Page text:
The feminine ideal is traditionally associated with physical perfection in terms of function and appearance as well as the ability to shoulder a wide range of responsibilities in the household and for the family. A sentence from the ancient Manusmriti describes the subservient role women are supposed to obediently assume even today: „In childhood a woman must be subject to her father, in youth to her husband and when her Lord is dead, to her son. A woman must never be independent.“3 Marriage and motherhood must be attained in order to gain a respected place within the social order. What if a woman is unable to live up to the expectations her family and wider society impose on her?
The same question is of utmost relevance for the Indian men as well: Virtually all South Asian societies traditionally expect a man to earn a living for himself and his family outside home and to be visible in the public sphere4. Among the attributes commonly linked to masculinity are physical strength, sexual dominance and potency as well as qualities as the head of the family5, the latter of which involving the capacity to sustain the family’s livelihood. „True masculinity is almost always thought to proceed from men's bodies - to be inherent in a male body or to express something about a male body.“6 Even though this quotation is taken from a Western-centric context, it might equally apply to the Indian case as the examples following below will show.
2.2. Indian perspectives on disability
In academic literature and disability rights discourse, the term „disability“ commonly encompasses both the medically defined impairment of the body or of the mind and the social responses and restrictions the impairment elicits. This is of course not the case where popular perceptions of disability in India are concerned. Far from utilising academic vocabulary, the common views on disability are shaped by everyday-issues and also religious traditions.
„Embodied difference“ is a crucial term as it signifies the very body of a PWD as deviant. Those unmarked by disability, however, could easily pass as normative7 unlike those whose surface has been modulated or transformed by illness or impairment8. It is in this context that the fact of only obvious, physically visible markers of „abnormality“ - a missing limb, a deformed face and the like - qualifying as disability in Haryana9 becomes understandable. By implication, those with intellectual and mental incapacities, as long as these are either not accompanied by physical conditions or particularly severe, are not regarded as deficient and in need of support in any way. Seeing as intellectually handicapped persons are commonly assigned agricultural work and thus contribute to the family’s livelihood, this notion might become understandable, for as long as participation in the agrarian economy is possible, no need arises to view the person as dependent on others in order to survive10. Disability is thus primarily defined in terms of dependency. Although this observation was specifically made in reference to the situation in Haryana, there is no harm in presuming an at least similar attitude to prevail in India in general.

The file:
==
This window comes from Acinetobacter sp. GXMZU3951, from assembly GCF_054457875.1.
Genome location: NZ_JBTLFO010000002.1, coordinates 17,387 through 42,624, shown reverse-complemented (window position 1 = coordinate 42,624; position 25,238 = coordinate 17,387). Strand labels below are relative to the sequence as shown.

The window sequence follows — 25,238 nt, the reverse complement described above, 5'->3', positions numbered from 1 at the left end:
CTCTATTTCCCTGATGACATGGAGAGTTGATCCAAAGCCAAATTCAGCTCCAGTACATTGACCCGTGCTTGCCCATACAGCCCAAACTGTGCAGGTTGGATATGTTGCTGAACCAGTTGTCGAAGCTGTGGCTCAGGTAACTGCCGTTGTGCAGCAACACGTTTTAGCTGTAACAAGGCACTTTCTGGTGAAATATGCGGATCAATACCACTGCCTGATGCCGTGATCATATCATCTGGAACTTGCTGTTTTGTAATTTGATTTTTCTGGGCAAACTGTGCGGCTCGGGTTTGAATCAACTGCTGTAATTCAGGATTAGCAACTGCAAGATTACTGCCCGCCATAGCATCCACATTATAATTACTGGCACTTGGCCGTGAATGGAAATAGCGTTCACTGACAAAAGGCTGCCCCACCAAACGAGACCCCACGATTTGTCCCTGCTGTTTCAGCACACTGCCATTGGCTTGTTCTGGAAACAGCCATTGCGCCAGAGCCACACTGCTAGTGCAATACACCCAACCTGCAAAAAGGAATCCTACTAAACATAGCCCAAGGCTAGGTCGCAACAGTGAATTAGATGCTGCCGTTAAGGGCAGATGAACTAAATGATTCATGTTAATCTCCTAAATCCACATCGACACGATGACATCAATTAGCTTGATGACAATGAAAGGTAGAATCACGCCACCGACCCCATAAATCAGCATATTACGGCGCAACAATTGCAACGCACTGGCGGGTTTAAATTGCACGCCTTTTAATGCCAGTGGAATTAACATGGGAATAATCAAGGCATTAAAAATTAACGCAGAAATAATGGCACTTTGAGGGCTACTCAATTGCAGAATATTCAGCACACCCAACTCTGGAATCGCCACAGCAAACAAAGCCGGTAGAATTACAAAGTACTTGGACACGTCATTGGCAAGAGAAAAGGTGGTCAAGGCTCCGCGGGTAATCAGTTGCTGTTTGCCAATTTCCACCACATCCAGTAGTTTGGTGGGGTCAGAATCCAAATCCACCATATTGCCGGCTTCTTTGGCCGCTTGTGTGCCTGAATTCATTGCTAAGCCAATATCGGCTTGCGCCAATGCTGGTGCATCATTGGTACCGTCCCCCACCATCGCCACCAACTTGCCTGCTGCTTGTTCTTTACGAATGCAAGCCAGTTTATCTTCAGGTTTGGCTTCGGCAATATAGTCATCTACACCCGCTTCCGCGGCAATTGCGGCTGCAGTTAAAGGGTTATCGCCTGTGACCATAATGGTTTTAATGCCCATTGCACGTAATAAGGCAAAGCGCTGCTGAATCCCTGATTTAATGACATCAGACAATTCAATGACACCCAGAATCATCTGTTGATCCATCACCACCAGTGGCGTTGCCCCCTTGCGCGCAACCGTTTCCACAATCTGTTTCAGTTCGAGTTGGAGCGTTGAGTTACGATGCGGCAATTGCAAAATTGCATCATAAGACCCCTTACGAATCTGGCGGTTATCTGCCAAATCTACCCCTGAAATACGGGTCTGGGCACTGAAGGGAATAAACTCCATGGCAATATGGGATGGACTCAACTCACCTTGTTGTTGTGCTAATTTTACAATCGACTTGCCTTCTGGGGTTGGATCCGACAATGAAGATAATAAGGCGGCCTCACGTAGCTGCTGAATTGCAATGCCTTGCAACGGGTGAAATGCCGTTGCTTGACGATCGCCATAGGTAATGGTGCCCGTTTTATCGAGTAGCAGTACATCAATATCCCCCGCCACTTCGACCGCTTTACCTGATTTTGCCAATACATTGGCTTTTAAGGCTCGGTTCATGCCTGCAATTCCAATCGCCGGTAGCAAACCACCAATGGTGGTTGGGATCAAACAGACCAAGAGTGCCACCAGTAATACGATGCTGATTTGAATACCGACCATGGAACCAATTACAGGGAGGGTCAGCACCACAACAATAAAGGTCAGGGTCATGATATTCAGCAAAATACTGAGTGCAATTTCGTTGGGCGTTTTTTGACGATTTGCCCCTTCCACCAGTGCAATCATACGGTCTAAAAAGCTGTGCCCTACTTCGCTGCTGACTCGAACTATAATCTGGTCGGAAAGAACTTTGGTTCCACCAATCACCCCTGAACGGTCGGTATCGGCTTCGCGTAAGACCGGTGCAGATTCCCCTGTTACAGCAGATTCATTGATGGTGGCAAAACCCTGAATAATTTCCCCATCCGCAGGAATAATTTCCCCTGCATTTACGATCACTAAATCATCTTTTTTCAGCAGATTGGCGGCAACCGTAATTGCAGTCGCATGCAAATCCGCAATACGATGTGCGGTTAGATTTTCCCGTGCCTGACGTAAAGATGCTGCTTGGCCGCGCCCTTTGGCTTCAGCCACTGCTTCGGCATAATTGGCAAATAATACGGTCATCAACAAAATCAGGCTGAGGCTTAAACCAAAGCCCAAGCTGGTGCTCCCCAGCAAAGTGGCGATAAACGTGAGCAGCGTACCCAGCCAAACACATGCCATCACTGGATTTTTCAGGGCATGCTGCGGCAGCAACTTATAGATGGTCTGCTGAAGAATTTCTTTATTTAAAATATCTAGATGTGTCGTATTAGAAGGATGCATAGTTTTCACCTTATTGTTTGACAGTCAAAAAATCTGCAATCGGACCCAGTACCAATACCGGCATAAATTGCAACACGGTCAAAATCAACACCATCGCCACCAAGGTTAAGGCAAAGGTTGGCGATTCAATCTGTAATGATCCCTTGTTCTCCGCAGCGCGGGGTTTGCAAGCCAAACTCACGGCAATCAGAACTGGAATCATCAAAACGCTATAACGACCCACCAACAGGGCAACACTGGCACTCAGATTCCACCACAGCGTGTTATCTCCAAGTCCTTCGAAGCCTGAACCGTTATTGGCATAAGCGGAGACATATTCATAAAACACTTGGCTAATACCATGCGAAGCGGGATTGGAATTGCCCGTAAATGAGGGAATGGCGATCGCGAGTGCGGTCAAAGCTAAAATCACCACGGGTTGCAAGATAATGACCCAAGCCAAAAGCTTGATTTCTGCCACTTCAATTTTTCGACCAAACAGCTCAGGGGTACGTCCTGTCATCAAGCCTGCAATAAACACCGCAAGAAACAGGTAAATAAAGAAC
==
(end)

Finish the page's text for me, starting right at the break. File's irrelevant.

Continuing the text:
1 James Staples, „At the intersection of disability and masculinity. Exploring gender and bodily difference in India“, Journal of the Royal Anthropological Institute 17 (2011): 549.
2 Sarah Lamb, White saris and sweet mangoes. Aging, gender, and body in North India (Berkeley: University of California Press, 2000), 281, quoted in Staples, „Disability and Masculinity“, 549.
3 Manu quoted in Maya Thomas and M. J. Thomas, „Status of women with disabilities in South Asia“, Asia Pacific Disability Rehabilitation Journal. Group Publication. Selected Readings in Community Based Rehabilitation Series 2 (2002), 2, accessed Jan 2, 2015, http://english.aifo.it/disability/apdrj/selread102/contents.htm.
4 Thomas and Thomas, „Status of women“, 2.
5 Staples, „Disability and Masculinity“, 549.
6 R. W. Connell, Masculinities (Cambridge: Polity Press, 1995), 44 quoted in Tom
Shakespeare, „The sexual politics of disabled masculinity“, Sexuality and Disability 17, no. 1 (1999): 56.
7 The term „normative“ is given preference over its better known alternative „normal“ because of the latter’s lack of neutrality.
8 Cf. Staples, „Disability and Masculinity“, 553.
9 According to the SRS Statistical Report of 2012, Haryana is the state with the most skewed sex ratio in the whole country; per thousand men there are only 857 women. Corresponding to these figures is the low status of the female sex in general; the widespread use of sexselective abortion as well as female infanticide serves as a probable explanation which might be even more pronounced when the child has shown to be disabled in addition to being female.
10 Nilika Mehrotra and Shubhangi Vaidya, „Exploring constructs of intellectual disability and personhood in Haryana and Delhi“, in Disability studies in India. Global discourses, local realities, ed. Renu Addlakha (London/New York/New Delhi: Routledge, 2013), 152f.
- Quote paper
- Nejla Demirkaya (Author), 2015, India. The Influence of Disability on Gender Roles and Identity, Munich, GRIN Verlag, https://www.grin.com/document/307608